Science Fair Project Encyclopedia
A pennant is usually a narrow tapering flag most commonly flown by ships at sea.
A church pennant in European navies is flown during church services. In the United States Navy, a pennant is also flown over the national colors during religious services.
Unlike the triangular pennant, most national and departmental flags are rectangular; the national flag of Nepal and the state flag of Ohio in the U.S. are the only notable modern flags to be a variation of the standard pennant.
In many localities within the United States, a pennant-shaped sign, yellow in color and marked with the words "No Passing Zone," is placed along a roadside, and denotes the start of a stretch of a two-lane highway in which one vehicle is not legally permitted to pass another traveling in the same direction. This is not, however, universal; other jurisdictions make use of a white, rectangular sign emblazoned with the words "Do Not Pass," for this purpose.
See also Maritime flags
In baseball, a pennant is a commemorative flag flown by the champion of a league, and has come to refer to the league championship itself. The "pennant race" is the last few weeks of the regular season (often expressed specifically as the month of September), when lower-ranked teams are steadily eliminated from contention, leaving the three divisional champions and one wild card team from each league at the beginning of the playoffs. The winners of the American League Championship Series and National League Championship Series are then each said to have won their league's respective pennant.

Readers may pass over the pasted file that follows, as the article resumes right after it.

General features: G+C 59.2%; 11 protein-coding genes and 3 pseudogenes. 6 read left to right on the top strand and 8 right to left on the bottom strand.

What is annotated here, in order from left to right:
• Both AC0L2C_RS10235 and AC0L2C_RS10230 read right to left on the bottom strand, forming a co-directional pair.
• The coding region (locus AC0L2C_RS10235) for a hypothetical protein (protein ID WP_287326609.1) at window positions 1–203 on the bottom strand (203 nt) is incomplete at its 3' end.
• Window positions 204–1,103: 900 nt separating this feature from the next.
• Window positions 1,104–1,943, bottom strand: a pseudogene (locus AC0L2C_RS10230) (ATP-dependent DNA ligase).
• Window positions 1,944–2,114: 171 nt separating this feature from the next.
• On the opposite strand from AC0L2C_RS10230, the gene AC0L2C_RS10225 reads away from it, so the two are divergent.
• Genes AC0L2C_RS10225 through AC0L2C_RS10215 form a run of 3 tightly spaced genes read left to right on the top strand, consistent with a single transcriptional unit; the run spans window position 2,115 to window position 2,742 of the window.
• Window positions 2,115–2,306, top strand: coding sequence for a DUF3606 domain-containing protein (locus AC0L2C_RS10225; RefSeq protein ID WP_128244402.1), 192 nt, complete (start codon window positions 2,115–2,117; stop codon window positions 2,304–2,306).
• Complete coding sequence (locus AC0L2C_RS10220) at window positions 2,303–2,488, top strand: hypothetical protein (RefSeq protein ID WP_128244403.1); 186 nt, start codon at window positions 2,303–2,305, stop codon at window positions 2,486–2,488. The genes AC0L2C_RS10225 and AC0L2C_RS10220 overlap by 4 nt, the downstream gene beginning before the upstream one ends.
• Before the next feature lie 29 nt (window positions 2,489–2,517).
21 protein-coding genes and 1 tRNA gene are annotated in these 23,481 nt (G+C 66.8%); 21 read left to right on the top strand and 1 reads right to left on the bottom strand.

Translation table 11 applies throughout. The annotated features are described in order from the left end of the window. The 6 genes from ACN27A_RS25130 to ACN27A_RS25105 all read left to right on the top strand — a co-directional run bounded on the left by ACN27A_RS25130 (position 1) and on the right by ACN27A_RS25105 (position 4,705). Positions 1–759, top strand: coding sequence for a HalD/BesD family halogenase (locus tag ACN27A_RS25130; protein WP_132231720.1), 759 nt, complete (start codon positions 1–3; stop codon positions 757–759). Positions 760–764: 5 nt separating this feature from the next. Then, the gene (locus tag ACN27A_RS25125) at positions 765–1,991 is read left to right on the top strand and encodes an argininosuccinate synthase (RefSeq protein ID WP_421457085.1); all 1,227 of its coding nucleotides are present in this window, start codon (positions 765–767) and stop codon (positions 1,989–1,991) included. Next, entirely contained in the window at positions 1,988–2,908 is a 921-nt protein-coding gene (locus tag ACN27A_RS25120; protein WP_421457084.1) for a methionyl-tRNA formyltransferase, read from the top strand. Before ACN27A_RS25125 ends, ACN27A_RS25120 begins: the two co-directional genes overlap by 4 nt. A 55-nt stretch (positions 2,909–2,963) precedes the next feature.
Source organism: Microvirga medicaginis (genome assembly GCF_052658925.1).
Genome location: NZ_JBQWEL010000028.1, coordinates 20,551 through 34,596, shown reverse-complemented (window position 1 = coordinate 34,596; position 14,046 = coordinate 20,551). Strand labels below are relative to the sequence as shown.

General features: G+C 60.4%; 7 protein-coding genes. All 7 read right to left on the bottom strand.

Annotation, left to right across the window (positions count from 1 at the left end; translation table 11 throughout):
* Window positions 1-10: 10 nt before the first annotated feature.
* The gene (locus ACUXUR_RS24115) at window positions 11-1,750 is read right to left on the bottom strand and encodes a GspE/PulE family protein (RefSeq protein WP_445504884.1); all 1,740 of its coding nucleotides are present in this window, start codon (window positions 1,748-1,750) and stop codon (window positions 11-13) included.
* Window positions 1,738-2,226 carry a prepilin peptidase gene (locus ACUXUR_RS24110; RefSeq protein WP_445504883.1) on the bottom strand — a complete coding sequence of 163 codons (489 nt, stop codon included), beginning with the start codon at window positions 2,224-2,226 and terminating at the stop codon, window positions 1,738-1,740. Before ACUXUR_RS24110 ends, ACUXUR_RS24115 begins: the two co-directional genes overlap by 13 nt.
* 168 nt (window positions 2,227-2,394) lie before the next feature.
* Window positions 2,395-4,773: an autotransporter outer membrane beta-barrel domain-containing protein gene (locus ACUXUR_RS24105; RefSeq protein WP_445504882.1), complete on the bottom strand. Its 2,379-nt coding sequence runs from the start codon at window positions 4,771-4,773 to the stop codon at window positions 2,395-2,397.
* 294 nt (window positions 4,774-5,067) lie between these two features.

The contents of this article is licensed from www.wikipedia.org under the GNU Free Documentation License. Click here to see the transparent copy and copyright details